Reviewed: Faith Guitars FKSE Saturn Electro Naked Acoustic Guitar
Guitar manufacturers have never shied away from playing the hits; most companies build their legend off just one or two guitars. Faith Acoustics are no different, returning with a stripped down and spruced up version of the Saturn shape that launched the brand at the beginning of the millennium.
Reviewed: Faith Guitars Saturn Electro Cut Hi-Gloss Acoustic Guitar
The Saturn is one of Faith Guitar’s original acoustic shapes that launched the brand in the early noughties. Like the rest of its brethren, this guitar was designed by master builder Patrick James Eggle, and the superb level of craftsmanship here really speaks for itself. The fundamentals of the brand revolve around their exceptional build quality, rather than fancy bells and whistles. As Eggle himself told me: “If it’s designed right, feels right, and sounds right, you don’t need to do anything else,” and with the Saturn, I couldn’t agree more.
Reviewed: Faith FKV12 Naked Venus 12-String Guitar
The Faith FKV12 Naked Venus is a full-sized, 12 stringed acoustic guitar from Faith Guitars in England. The FKV12 is a mahogany rhythm machine, being lightweight but still incredibly concise and could be comfortably slung over a shoulder on stage or as a dedicated go-to at home or in the studio for those special tracks that need the modulating sparkle that 12-string guitars can provide like nothing else.
Reviewed: Fender Acoustasonic Series Telecaster
A guitar collection, particularly as a financially unendowed musician, can be a cumbersome and indulgent burden. Even trimming your electrics can leave you with multiple acoustics, lost in alternate tunings and the minutiae of resonance. Fender’s American Acoustasonic Series is a fix-it-all acoustic and electric cross that might be the most 21st century guitar from the manufacturer yet. The Telecaster is the first to get the Acoustasonic treatment, acting as a litmus test for the unprecedented new model.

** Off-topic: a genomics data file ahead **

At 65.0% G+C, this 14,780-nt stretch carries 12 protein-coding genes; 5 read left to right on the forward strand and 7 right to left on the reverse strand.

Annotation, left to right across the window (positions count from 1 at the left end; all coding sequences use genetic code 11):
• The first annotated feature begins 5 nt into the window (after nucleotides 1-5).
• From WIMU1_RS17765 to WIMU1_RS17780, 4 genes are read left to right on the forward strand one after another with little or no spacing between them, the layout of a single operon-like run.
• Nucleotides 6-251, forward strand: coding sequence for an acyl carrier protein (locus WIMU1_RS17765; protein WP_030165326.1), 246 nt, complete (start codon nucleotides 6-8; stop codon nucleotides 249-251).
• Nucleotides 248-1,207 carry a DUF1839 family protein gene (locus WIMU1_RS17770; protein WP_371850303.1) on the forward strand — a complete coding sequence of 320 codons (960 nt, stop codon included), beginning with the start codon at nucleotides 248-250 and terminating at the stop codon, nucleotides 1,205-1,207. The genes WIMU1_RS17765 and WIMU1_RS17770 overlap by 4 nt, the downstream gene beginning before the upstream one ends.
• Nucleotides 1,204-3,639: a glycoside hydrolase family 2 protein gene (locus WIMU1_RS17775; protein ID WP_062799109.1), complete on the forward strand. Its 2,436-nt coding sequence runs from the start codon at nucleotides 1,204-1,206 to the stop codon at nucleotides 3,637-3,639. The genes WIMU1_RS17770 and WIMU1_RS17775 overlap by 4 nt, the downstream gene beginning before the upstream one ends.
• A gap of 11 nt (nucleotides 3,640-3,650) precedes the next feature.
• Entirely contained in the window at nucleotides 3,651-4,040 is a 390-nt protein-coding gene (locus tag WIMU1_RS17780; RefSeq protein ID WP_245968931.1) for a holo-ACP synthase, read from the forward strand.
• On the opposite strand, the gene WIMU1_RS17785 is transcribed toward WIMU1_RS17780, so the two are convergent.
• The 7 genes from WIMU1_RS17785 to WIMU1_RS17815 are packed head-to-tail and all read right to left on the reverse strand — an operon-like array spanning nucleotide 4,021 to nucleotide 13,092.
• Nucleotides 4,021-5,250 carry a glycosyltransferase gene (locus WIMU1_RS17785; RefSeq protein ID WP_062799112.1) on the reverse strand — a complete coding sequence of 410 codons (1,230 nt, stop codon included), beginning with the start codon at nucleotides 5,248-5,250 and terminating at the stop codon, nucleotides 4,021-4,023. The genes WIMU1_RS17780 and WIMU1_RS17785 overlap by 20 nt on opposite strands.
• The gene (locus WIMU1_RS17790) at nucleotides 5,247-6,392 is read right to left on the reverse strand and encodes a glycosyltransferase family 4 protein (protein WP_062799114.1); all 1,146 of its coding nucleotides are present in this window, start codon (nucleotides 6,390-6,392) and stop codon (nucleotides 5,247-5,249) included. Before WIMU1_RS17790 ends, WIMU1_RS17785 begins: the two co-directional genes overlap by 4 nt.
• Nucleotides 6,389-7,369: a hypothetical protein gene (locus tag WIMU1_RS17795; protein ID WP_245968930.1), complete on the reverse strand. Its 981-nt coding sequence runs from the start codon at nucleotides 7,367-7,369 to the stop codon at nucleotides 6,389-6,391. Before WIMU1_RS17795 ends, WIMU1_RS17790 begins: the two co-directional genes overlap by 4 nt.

Reviewed: Faith Guitars FKVD Venus Electro Cedar Acoustic
The National Association of Music Merchants (NAMM) is supposed to be where guitar brands unveil their most exciting new models, though in recent years it feels like a new finish or a sparkly set of machine heads rank as good enough. Faith Acoustic Guitars are determined to exist in a different stream, with their “Naked” series jettisoning flashy looks for superlative quality with every release. The FKVCD Venus Electro Cedar is the latest and greatest, adding the titular solid cedar top for an even lusher tone.
Reviewed: Tokai Terra Nova TT-S4C2-HBGL
The Tokai Terra Nova is a dreadnought size acoustic guitar with a Brad Clark Supernatural pickup, preamp and cutaway. Featuring a beautifully coloured fingerboard and a beautiful glossy natural burst, the guitar resembles a more vintage style acoustic guitar with the advantages and technology of its contemporaries.
Reviewed: Takamine EF341SC Acoustic Guitar
Black and white is a colour scheme so often associated with very regal and dignified things, the likes of tuxedos, grand pianos and the New Zealand rugby team (respect). Upon opening the case for the Takamine EF341SC, I knew that I was dealing with a guitar to match the prestige of the aforementioned. Admittedly, I never really thought much of a gloss black finish when it comes to acoustic guitars, but I was pleasantly surprised by just how classy it looked matched with the subtle, yet refined white binding. Colour me surprised.
Reviewed: Faith Guitars Nexus Neptune Electro
Guitars of all shapes and sizes attract a pretty diverse swarm of admirers. From the wide-eyed newly initiated seeking an upgrade from the shoebox they wandered out of Aldi with, through to the drooling, simian troglodyte ham-fistedly bashing away at the three riffs he’s stubbornly clung to since somebody let him loose on their baby at a backyard barbeque, all the way up to the sock, sandal and backpack donned septuagenarian getting all dewy and nostalgic about the Strat he sold when the kids showed up in the ‘70s on his weekly stroll down memory lane. From the casual observer to the well-versed chin-scratcher, no corner of the guitar globe is more suited to the discerning than the subtle variations of tonewood in the acoustic room.